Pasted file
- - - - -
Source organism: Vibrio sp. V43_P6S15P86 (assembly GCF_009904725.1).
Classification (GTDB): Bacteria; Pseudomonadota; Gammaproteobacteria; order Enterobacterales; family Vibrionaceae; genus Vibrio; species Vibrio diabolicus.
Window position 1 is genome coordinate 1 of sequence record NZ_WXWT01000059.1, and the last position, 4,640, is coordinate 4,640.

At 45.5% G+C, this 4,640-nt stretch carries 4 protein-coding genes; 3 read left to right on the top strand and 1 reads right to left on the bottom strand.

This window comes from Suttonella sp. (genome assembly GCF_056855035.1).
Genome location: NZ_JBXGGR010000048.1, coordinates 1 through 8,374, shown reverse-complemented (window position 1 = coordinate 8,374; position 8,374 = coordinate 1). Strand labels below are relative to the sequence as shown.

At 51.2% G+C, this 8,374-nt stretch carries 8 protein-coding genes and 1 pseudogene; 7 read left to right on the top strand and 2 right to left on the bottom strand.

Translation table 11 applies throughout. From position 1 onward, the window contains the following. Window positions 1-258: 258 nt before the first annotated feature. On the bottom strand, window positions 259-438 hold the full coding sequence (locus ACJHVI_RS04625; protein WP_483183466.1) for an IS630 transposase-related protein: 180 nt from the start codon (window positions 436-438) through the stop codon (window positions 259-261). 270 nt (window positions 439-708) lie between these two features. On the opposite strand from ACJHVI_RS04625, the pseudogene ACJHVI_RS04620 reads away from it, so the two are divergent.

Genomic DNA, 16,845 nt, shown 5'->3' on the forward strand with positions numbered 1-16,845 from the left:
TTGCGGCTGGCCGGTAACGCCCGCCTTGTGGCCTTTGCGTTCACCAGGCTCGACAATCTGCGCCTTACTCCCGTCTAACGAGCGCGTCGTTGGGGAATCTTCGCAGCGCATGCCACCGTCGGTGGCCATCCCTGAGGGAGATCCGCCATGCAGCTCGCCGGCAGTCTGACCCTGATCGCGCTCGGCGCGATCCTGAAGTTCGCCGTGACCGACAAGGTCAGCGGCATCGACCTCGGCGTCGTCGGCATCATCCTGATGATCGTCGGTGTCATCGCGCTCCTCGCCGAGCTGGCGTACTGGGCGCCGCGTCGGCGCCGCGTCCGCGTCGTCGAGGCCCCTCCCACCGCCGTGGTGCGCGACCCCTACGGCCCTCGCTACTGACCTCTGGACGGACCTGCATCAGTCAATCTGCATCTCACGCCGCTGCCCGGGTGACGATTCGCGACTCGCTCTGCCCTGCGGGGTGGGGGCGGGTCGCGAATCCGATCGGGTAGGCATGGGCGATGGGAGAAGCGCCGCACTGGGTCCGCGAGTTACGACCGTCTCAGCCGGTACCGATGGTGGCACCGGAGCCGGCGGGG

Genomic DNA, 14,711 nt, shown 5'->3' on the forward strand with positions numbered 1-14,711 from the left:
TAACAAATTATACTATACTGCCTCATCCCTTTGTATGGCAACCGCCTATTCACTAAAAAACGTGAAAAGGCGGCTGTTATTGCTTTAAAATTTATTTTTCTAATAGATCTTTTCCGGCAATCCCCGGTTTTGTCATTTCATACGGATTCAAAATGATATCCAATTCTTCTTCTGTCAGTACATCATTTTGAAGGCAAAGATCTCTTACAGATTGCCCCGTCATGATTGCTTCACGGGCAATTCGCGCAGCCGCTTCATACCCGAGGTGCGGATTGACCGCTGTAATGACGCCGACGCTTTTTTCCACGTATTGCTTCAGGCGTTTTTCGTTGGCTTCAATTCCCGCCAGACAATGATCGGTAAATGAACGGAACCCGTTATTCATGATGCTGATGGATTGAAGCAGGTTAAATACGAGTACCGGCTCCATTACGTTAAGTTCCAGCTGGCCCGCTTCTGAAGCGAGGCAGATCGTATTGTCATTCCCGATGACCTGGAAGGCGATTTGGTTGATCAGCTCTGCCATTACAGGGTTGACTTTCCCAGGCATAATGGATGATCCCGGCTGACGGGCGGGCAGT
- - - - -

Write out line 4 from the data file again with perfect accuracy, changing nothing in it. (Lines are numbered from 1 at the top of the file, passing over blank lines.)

At 45.5% G+C, this 4,640-nt stretch carries 4 protein-coding genes; 3 read left to right on the top strand and 1 reads right to left on the bottom strand.